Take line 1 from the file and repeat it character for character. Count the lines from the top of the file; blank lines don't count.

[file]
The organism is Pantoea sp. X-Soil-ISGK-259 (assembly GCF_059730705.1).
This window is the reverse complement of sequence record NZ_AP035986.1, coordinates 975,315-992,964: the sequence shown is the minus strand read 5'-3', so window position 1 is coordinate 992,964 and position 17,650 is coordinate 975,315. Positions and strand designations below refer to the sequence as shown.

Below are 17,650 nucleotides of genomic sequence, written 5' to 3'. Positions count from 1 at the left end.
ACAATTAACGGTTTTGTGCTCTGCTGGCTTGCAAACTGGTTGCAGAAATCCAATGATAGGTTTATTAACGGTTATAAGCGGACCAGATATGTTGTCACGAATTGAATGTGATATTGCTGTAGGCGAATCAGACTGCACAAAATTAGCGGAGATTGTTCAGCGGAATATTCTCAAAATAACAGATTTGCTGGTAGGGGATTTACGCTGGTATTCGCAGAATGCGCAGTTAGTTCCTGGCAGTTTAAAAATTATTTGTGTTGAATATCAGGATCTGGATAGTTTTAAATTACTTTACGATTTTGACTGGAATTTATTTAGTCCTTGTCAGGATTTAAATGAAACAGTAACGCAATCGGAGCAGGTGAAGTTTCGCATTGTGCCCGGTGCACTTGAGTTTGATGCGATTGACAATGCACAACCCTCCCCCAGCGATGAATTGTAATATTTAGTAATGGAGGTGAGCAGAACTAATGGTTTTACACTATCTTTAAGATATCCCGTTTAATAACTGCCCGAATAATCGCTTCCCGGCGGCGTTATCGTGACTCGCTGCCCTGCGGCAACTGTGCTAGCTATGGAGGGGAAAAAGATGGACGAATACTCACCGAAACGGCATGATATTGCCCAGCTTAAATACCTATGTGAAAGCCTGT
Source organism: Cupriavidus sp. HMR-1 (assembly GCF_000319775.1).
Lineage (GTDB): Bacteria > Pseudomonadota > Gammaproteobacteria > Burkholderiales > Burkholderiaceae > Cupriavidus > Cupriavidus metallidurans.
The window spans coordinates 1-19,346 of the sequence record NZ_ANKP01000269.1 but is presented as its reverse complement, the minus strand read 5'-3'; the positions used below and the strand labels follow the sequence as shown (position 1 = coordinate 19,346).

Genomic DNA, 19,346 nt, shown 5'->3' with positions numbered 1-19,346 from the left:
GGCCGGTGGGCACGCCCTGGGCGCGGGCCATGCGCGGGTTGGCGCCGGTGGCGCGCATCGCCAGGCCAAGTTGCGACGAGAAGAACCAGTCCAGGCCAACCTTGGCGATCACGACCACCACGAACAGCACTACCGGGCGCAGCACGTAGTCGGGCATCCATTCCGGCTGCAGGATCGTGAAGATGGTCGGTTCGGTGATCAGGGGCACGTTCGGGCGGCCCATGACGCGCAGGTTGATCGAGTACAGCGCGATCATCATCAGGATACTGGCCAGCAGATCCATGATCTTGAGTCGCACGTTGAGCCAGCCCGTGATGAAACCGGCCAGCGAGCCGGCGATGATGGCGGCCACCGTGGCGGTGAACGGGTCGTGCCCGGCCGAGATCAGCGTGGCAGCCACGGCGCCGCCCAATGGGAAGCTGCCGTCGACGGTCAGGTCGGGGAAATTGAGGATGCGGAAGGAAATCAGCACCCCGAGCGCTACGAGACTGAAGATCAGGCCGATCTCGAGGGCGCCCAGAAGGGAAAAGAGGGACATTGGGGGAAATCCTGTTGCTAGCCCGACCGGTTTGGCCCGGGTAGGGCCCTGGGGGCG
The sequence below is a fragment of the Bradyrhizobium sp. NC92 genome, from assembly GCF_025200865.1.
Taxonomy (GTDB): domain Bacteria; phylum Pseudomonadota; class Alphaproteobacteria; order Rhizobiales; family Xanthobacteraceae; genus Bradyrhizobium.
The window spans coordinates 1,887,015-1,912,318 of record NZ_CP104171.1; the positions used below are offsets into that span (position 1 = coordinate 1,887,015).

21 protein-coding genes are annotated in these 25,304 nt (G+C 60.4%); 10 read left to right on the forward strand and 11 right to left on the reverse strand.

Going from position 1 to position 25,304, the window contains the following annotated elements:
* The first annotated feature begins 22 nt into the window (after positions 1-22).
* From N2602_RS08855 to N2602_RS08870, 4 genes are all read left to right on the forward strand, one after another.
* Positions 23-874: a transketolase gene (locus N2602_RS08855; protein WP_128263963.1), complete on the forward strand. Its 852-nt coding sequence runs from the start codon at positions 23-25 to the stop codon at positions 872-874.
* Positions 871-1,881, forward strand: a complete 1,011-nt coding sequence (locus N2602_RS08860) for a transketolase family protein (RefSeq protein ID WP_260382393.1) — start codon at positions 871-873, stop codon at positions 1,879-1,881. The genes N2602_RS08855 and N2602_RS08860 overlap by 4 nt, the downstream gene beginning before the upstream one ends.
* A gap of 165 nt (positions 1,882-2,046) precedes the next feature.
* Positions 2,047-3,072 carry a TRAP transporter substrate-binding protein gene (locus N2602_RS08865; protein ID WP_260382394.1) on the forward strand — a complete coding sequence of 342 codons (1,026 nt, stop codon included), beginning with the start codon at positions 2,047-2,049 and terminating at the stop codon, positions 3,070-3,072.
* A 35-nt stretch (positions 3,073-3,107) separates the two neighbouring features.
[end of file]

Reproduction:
The organism is Pantoea sp. X-Soil-ISGK-259 (assembly GCF_059730705.1).